Scene 1: Achieving 500% yield in 5 years in a single stock
Scene 2: Achieving 20% yield in 1–2 year(s) in a single stock
Probability of Scene 1 is 78.96% less than Scene 2. Right? Most of the big bulls like Rakesh Jhunjhunwala and other majors also hold a stock for average of 1–2 years. So let’s see how to pick stocks that give 20% yield in 1-2 years.
There are multiple strategies to achieve this. I will talk about the dumbest one and simplest one which has high reward low risk. I call it “Shopkeeper Strategy”. I read about it in a book written by Mahesh Chander Kaushik namely “The Winning Theory in Stock Market“.
But what mentioned in book, I have optimized it further as the strategy mentioned there has a high drawdown of 67% (Yes, I back tested every single move Mr. Mahesh publicly stated.) but it always touched profits !!
The book is pretty weird to read.
This is the Spiritual formula: – on Tuesday take a small piece (near about 3-7 inch) of Shisham (Dalbergia Saisso) tree bark. Wash it with fresh water and dry it. Always keep this bark in your pocket when you work in the market.
Then he attached the picture of a tree. Well, there was an entire chapter on it. Let me summarize the strategical gist out of the book point wise on how to pick stocks according to me. Then you can see if it is feasible for you to earn 500% yield. It will depends on your risk appetite .
#1 Diversify the Portfolio
Why don’t retail investor treat their stock market investment like retail shop.
If you have 100K, invest 5K in 20 different stocks. Or, in other simple hand, do not expose more than 5% to a single stock.
Always start buying from a low price stock that’s fundamentally good.
#2 Don’t incline to same sector
Well, if you buy all the pharma stocks with 5% allocation that will be high risk as sectorial fund is the riskiest investment ever. Diversify into further sectors.
#3 Profit Booking
Book profit at 15% if you have hold it more than 1 year. Book 20% if you have hold it less than 1 year.
Why there is difference of 5%? Well, if you have hold a stock more than 1 year; then you can enjoy 15% tax benefit. Otherwise 15% has to be deducted as a short term capital gain tax. So the question is – How to pick stocks which we can hold for more than a year.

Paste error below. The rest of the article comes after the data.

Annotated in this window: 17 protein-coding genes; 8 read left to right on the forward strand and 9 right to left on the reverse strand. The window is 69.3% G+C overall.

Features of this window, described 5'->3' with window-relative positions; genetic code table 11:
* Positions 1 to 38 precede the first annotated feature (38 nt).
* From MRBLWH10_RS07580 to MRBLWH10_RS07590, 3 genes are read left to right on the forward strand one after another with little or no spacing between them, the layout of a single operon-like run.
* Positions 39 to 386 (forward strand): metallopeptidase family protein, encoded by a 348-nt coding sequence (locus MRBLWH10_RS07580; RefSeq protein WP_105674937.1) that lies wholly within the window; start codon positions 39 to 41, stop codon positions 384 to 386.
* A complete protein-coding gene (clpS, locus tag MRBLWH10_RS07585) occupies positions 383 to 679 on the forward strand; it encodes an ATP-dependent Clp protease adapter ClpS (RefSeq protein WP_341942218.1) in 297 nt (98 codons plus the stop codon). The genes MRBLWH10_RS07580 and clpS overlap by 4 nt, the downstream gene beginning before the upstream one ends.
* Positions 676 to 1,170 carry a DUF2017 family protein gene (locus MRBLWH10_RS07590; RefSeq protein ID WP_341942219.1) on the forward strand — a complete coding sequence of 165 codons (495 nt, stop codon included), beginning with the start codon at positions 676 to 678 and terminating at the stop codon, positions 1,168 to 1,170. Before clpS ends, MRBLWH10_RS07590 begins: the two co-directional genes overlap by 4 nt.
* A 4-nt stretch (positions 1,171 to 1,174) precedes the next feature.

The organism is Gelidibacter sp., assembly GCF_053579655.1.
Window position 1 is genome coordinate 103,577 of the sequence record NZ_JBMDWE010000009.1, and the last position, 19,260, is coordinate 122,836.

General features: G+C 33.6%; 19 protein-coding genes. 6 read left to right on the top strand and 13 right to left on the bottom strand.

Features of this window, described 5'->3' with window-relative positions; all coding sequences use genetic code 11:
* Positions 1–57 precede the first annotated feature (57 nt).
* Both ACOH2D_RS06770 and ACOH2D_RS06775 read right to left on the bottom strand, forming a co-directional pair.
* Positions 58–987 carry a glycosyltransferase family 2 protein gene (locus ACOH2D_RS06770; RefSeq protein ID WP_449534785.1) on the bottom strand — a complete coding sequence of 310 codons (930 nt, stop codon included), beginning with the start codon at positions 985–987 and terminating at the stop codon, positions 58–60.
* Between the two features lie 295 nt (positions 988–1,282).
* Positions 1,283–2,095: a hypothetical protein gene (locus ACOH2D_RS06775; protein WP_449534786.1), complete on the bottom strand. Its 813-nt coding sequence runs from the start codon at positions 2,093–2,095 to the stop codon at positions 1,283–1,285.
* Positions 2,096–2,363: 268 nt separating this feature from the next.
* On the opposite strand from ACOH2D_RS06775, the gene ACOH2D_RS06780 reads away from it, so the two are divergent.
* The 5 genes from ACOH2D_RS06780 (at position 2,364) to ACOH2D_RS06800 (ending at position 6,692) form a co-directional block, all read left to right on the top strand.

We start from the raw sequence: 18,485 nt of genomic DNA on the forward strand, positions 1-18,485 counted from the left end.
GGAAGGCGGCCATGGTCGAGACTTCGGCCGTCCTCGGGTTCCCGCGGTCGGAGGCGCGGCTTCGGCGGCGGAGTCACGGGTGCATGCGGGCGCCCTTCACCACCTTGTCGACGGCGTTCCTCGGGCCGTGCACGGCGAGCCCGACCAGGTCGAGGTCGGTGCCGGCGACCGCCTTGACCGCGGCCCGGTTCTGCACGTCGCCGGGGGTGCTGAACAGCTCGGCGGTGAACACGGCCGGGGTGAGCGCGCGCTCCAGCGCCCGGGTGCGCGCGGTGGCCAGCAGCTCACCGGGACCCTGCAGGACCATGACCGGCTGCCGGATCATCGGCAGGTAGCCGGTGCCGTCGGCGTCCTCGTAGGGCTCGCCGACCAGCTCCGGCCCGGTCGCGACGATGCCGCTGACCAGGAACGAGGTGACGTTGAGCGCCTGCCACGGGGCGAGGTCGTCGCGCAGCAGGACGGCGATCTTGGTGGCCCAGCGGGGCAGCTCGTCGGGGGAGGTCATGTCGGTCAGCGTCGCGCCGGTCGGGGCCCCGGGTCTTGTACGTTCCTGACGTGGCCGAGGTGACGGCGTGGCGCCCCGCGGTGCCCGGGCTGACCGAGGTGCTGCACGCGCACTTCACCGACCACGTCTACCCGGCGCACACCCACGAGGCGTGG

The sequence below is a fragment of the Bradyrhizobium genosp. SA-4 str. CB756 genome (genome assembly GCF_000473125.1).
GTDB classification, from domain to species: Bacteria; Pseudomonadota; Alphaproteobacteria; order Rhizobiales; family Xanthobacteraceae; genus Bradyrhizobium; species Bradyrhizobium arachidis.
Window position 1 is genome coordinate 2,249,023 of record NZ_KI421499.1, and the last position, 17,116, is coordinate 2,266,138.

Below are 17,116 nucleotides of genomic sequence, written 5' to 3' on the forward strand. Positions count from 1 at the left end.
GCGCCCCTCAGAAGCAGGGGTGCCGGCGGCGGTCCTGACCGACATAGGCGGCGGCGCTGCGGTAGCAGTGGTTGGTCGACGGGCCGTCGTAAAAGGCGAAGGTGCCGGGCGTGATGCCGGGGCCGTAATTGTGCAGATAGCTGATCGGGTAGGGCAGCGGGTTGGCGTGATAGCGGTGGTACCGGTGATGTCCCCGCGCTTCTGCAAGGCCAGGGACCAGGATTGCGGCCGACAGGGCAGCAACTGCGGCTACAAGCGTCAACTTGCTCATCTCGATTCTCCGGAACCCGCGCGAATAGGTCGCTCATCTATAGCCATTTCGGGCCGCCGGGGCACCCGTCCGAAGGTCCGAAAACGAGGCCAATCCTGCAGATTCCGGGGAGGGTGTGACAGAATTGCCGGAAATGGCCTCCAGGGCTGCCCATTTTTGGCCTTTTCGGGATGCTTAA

#4 Stock Nature
Dividend: Buy dividend paying fundamental stocks so if the stock doesn’t achieve target in the period ; you can enjoy dividends which are also tax-free. (*Actually companies pay tax on dividends directly to the Government before issuing the dividend). Here you can read another story where some investors are not planning to sell their stocks any soon and enjoying hefty dividends.
It’s far better to buy a wonderful company at a fair price than a fair company at a wonderful price. – Warren Buffet
Fundamental: The dividend rule is not a must cause there are some stocks which done pretty well without dividends. Warren Buffet’s Berkshire Hathaway doesn’t pay a dividend.
But our chosen stock must have strong fundamentals.
#5 Average Out a Stock
Don’t average out stocks when they fall but you can do this when you are assure of having high probability of win.
I did it for Asian Paints recently. It plunged huge from my buy price. So I bought it again at low price yesterday cause I was sort of certain of today’s uptick from it’s technicals.
Averaging out is a good technique when you have good hold of market.
Let’s learn how to pick stocks like a opportunist. Always keep 50% of the money as liquid. Who knows when opportunity comes. News like recent Surgical Strike on Pakistan, US Presidential Election, Indian PM Selection, Demonetization enables to buy amazing stocks in dips.
And it gives steep relief rally. You can see my massive volumes here in such days. Investors like Rajiv and Dolly Khanna avoid Pharma and Bank Stocks for this reason as it shows more volatility due to fundamental rules. Personally, I get more happy when markets are down cause it implies a strong volatility.
#7 Base Price Concept
The most apt answer on how to pick stocks is – DCF Analysis. Normally we do DCF (Discounted Cash Flow) analysis to find a stock’s ‘should-be’ stock price. If the current value is lower than it, we call it undervalued.
We use Base Price here. Base Price is 3 years average price of a stock. It is easy to calculate using Google Sheets here. Save it to your Google Drive. All you have to do is put the ticker name of the stock.